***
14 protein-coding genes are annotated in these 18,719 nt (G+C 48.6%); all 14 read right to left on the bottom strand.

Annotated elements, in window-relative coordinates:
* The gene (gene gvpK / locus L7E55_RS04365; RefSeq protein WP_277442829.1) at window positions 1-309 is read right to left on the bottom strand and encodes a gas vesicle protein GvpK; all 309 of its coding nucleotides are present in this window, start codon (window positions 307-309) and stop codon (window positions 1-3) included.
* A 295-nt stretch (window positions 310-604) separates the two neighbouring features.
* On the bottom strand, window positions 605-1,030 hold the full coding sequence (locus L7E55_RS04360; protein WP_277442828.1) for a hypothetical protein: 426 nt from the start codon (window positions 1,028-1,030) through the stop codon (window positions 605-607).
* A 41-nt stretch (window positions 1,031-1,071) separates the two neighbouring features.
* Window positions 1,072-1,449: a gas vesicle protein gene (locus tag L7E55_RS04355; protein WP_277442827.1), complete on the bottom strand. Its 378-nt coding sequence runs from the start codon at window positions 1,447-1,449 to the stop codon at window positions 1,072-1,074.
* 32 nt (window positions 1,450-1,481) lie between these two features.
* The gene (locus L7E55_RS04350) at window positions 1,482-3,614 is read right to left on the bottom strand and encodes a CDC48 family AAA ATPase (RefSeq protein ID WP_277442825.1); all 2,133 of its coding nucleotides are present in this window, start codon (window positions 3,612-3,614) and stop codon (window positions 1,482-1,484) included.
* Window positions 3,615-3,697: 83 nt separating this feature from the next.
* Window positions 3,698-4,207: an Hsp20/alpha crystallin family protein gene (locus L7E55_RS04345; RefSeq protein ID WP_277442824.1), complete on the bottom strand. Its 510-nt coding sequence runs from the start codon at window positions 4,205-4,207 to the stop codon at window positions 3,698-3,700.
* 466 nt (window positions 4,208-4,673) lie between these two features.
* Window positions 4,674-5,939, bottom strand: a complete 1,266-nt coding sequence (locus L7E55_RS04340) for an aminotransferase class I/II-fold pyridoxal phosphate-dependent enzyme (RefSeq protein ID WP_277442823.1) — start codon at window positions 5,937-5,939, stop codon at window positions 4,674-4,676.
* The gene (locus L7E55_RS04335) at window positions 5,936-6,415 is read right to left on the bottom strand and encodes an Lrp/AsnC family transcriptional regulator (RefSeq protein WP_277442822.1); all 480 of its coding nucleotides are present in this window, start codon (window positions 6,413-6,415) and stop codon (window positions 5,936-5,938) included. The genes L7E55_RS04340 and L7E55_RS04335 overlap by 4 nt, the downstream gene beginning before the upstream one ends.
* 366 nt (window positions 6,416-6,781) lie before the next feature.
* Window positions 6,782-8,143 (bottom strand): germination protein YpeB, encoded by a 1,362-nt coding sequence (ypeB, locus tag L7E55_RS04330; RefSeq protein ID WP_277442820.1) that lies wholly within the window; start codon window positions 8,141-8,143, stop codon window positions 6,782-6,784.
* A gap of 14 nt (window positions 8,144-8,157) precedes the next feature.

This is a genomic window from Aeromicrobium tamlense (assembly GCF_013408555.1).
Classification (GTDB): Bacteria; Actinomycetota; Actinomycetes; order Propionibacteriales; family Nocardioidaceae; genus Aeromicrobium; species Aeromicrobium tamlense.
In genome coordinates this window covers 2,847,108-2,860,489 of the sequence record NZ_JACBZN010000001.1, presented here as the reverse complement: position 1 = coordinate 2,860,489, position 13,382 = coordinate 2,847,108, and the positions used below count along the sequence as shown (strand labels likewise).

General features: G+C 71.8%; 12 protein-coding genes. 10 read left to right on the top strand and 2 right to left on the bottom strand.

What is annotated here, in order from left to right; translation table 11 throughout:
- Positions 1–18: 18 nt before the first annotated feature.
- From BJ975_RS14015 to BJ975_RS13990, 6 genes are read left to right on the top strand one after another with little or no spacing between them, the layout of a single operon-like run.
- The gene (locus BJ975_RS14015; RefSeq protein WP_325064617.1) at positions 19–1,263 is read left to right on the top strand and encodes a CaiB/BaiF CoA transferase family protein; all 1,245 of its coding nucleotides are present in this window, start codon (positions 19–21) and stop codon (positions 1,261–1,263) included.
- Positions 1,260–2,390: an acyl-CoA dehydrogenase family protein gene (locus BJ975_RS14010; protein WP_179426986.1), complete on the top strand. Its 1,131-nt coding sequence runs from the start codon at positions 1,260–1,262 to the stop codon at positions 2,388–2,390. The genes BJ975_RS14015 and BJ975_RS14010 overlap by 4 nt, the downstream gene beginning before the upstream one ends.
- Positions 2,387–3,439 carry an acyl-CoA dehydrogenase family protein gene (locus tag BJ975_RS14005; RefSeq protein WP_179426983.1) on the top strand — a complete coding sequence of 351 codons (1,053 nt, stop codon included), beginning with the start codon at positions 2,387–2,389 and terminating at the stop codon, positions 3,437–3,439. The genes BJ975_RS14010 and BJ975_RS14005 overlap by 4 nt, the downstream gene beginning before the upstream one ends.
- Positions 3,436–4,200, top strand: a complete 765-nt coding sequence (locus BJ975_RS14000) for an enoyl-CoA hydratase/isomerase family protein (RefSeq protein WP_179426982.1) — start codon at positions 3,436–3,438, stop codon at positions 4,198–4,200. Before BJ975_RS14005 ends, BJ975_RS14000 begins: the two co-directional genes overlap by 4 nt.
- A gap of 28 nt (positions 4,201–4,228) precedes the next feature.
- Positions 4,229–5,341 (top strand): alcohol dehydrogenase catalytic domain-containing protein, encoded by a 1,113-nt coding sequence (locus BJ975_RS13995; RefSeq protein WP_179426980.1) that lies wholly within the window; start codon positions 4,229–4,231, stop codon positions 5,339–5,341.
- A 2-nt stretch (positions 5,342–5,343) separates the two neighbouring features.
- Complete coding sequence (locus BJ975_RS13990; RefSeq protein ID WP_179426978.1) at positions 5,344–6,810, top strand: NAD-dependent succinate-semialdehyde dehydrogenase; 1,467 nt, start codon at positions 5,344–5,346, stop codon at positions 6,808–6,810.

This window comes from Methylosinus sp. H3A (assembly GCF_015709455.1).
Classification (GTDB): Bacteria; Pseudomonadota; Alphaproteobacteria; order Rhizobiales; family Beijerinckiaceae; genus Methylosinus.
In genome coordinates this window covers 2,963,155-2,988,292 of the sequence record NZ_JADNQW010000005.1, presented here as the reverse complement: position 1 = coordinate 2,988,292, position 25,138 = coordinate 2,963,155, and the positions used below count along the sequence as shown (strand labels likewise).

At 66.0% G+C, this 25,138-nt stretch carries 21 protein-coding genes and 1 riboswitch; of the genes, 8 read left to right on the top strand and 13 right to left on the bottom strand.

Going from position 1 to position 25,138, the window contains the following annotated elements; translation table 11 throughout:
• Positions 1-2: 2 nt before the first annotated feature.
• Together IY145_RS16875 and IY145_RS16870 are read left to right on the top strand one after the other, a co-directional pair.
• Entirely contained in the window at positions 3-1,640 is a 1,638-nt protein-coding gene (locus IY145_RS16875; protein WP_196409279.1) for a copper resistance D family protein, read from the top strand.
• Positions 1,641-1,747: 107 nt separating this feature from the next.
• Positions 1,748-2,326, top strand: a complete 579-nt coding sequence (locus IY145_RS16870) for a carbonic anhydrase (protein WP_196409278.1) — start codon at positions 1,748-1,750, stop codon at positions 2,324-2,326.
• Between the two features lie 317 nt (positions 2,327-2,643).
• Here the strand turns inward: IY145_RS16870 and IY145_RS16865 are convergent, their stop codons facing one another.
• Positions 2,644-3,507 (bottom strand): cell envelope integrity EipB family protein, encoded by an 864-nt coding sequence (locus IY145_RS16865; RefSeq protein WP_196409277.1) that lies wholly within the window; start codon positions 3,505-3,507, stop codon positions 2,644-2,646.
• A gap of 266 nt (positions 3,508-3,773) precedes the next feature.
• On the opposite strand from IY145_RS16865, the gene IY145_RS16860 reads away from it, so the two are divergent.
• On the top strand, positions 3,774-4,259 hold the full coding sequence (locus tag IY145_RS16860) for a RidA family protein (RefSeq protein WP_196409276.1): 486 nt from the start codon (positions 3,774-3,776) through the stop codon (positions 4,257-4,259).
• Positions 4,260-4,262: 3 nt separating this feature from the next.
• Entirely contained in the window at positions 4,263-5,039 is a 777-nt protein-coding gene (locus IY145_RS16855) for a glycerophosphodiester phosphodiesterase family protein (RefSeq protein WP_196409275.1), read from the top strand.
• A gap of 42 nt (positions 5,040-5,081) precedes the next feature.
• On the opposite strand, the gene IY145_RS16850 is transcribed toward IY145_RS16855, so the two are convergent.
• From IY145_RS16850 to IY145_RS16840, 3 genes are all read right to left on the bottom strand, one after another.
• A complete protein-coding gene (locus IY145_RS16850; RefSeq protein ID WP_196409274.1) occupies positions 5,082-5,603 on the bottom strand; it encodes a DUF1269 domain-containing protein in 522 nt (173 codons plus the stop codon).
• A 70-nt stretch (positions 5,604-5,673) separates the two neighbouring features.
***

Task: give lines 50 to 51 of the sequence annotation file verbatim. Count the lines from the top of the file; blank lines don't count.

• Entirely contained in the window at positions 4,263-5,039 is a 777-nt protein-coding gene (locus IY145_RS16855) for a glycerophosphodiester phosphodiesterase family protein (RefSeq protein WP_196409275.1), read from the top strand.
• A gap of 42 nt (positions 5,040-5,081) precedes the next feature.